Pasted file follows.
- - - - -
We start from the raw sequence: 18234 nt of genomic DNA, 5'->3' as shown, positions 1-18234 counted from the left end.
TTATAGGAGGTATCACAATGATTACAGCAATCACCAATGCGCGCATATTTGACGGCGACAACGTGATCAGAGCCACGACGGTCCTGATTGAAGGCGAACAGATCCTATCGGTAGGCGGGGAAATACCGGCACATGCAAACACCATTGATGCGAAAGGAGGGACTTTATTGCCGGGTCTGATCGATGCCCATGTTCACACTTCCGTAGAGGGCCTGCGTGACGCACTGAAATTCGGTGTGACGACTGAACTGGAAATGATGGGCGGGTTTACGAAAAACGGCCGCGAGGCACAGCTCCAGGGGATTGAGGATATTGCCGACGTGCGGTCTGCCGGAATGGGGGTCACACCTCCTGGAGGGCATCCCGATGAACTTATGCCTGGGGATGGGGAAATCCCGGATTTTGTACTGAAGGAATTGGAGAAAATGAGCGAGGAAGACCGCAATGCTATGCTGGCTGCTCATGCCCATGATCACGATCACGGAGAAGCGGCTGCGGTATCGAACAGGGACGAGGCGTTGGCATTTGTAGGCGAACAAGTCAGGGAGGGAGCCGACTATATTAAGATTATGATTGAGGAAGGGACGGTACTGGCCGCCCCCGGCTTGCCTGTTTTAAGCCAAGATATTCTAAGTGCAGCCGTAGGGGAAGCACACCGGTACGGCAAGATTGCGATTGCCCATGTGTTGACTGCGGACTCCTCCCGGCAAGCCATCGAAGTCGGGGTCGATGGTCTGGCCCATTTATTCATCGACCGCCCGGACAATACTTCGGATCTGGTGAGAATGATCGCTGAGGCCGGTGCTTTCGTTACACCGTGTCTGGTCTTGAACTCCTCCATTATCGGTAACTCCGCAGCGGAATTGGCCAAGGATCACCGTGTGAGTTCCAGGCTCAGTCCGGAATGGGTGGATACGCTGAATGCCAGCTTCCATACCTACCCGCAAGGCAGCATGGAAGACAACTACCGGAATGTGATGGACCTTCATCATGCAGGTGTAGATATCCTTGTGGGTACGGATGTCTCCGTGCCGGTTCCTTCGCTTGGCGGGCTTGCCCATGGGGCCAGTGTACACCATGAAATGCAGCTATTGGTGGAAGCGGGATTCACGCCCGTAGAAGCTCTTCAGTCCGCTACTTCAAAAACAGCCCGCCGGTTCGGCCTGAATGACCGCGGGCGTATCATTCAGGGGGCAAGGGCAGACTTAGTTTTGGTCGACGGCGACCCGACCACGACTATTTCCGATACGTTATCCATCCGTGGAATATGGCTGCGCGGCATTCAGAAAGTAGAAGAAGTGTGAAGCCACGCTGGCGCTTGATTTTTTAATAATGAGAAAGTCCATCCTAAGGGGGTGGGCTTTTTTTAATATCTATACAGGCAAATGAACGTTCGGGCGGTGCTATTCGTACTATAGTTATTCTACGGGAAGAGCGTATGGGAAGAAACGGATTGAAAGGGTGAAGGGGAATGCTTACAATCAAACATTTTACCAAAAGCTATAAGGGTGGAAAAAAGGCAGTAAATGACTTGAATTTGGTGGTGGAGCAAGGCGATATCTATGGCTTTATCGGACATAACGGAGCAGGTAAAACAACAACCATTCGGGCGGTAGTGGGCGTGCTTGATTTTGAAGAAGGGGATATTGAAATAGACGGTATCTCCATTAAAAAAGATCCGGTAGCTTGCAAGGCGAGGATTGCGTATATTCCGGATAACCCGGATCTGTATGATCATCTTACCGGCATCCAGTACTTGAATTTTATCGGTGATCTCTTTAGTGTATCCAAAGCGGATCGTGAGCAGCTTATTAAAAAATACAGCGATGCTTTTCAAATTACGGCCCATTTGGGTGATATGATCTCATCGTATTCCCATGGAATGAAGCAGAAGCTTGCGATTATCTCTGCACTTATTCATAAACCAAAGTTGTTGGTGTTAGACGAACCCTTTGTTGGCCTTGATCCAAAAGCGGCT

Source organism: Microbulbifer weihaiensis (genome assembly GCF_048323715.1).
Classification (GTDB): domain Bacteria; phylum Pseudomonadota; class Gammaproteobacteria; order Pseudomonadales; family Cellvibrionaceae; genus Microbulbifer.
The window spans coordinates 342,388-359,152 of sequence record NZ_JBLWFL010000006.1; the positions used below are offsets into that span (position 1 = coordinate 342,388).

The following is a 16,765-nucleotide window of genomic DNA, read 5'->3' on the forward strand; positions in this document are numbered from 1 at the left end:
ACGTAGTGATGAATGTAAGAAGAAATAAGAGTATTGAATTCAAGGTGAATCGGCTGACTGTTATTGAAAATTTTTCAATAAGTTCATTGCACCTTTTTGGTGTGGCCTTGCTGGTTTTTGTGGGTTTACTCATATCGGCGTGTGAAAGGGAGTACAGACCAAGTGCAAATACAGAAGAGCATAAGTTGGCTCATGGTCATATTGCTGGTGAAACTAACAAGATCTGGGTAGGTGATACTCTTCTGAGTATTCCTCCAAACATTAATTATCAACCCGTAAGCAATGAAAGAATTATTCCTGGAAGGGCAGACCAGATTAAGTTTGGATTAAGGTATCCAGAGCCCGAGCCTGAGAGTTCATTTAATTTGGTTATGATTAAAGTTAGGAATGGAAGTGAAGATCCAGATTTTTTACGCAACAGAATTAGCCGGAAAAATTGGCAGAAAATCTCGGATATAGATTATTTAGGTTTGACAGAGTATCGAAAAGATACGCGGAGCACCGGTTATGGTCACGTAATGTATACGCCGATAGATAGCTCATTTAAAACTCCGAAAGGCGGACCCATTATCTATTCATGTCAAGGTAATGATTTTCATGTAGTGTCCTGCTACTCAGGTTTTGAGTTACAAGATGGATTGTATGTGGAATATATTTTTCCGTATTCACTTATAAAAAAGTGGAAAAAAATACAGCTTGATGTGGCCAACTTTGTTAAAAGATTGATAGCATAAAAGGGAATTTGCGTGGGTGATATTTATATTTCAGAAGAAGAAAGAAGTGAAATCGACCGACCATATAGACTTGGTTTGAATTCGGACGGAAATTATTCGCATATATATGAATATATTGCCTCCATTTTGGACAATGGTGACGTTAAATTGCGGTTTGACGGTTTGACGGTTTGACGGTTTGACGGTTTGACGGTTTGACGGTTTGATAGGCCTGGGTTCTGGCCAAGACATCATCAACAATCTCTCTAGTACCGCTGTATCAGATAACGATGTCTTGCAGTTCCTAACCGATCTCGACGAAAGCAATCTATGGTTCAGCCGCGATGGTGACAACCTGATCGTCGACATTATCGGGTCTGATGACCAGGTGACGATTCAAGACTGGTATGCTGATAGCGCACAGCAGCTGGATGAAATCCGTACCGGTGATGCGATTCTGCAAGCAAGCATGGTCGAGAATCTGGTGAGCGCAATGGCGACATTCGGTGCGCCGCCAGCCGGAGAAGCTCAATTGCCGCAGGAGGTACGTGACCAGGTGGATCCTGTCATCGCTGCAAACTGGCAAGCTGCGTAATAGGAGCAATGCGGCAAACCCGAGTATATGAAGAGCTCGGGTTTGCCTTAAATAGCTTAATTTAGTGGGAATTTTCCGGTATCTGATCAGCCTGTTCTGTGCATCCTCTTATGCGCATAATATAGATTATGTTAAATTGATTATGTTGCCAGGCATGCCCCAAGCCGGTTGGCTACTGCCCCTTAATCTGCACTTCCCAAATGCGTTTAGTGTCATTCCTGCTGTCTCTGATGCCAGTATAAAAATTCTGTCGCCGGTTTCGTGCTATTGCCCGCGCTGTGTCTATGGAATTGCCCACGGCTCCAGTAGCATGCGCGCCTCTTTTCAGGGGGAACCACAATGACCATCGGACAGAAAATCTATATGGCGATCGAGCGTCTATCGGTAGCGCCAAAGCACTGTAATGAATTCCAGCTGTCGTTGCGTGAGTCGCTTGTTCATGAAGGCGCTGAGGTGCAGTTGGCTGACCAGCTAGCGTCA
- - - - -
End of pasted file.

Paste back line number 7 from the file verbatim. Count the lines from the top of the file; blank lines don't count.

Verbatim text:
ACGTAGTGATGAATGTAAGAAGAAATAAGAGTATTGAATTCAAGGTGAATCGGCTGACTGTTATTGAAAATTTTTCAATAAGTTCATTGCACCTTTTTGGTGTGGCCTTGCTGGTTTTTGTGGGTTTACTCATATCGGCGTGTGAAAGGGAGTACAGACCAAGTGCAAATACAGAAGAGCATAAGTTGGCTCATGGTCATATTGCTGGTGAAACTAACAAGATCTGGGTAGGTGATACTCTTCTGAGTATTCCTCCAAACATTAATTATCAACCCGTAAGCAATGAAAGAATTATTCCTGGAAGGGCAGACCAGATTAAGTTTGGATTAAGGTATCCAGAGCCCGAGCCTGAGAGTTCATTTAATTTGGTTATGATTAAAGTTAGGAATGGAAGTGAAGATCCAGATTTTTTACGCAACAGAATTAGCCGGAAAAATTGGCAGAAAATCTCGGATATAGATTATTTAGGTTTGACAGAGTATCGAAAAGATACGCGGAGCACCGGTTATGGTCACGTAATGTATACGCCGATAGATAGCTCATTTAAAACTCCGAAAGGCGGACCCATTATCTATTCATGTCAAGGTAATGATTTTCATGTAGTGTCCTGCTACTCAGGTTTTGAGTTACAAGATGGATTGTATGTGGAATATATTTTTCCGTATTCACTTATAAAAAAGTGGAAAAAAATACAGCTTGATGTGGCCAACTTTGTTAAAAGATTGATAGCATAAAAGGGAATTTGCGTGGGTGATATTTATATTTCAGAAGAAGAAAGAAGTGAAATCGACCGACCATATAGACTTGGTTTGAATTCGGACGGAAATTATTCGCATATATATGAATATATTGCCTCCATTTTGGACAATGGTGACGTTAAATTGCGGTTTGACGGTTTGACGGTTTGACGGTTTGACGGTTTGACGGTTTGACGGTTTGATAGGCCTGGGTTCTGGCCAAGACATCATCAACAATCTCTCTAGTACCGCTGTATCAGATAACGATGTCTTGCAGTTCCTAACCGATCTCGACGAAAGCAATCTATGGTTCAGCCGCGATGGTGACAACCTGATCGTCGACATTATCGGGTCTGATGACCAGGTGACGATTCAAGACTGGTATGCTGATAGCGCACAGCAGCTGGATGAAATCCGTACCGGTGATGCGATTCTGCAAGCAAGCATGGTCGAGAATCTGGTGAGCGCAATGGCGACATTCGGTGCGCCGCCAGCCGGAGAAGCTCAATTGCCGCAGGAGGTACGTGACCAGGTGGATCCTGTCATCGCTGCAAACTGGCAAGCTGCGTAATAGGAGCAATGCGGCAAACCCGAGTATATGAAGAGCTCGGGTTTGCCTTAAATAGCTTAATTTAGTGGGAATTTTCCGGTATCTGATCAGCCTGTTCTGTGCATCCTCTTATGCGCATAATATAGATTATGTTAAATTGATTATGTTGCCAGGCATGCCCCAAGCCGGTTGGCTACTGCCCCTTAATCTGCACTTCCCAAATGCGTTTAGTGTCATTCCTGCTGTCTCTGATGCCAGTATAAAAATTCTGTCGCCGGTTTCGTGCTATTGCCCGCGCTGTGTCTATGGAATTGCCCACGGCTCCAGTAGCATGCGCGCCTCTTTTCAGGGGGAACCACAATGACCATCGGACAGAAAATCTATATGGCGATCGAGCGTCTATCGGTAGCGCCAAAGCACTGTAATGAATTCCAGCTGTCGTTGCGTGAGTCGCTTGTTCATGAAGGCGCTGAGGTGCAGTTGGCTGACCAGCTAGCGTCA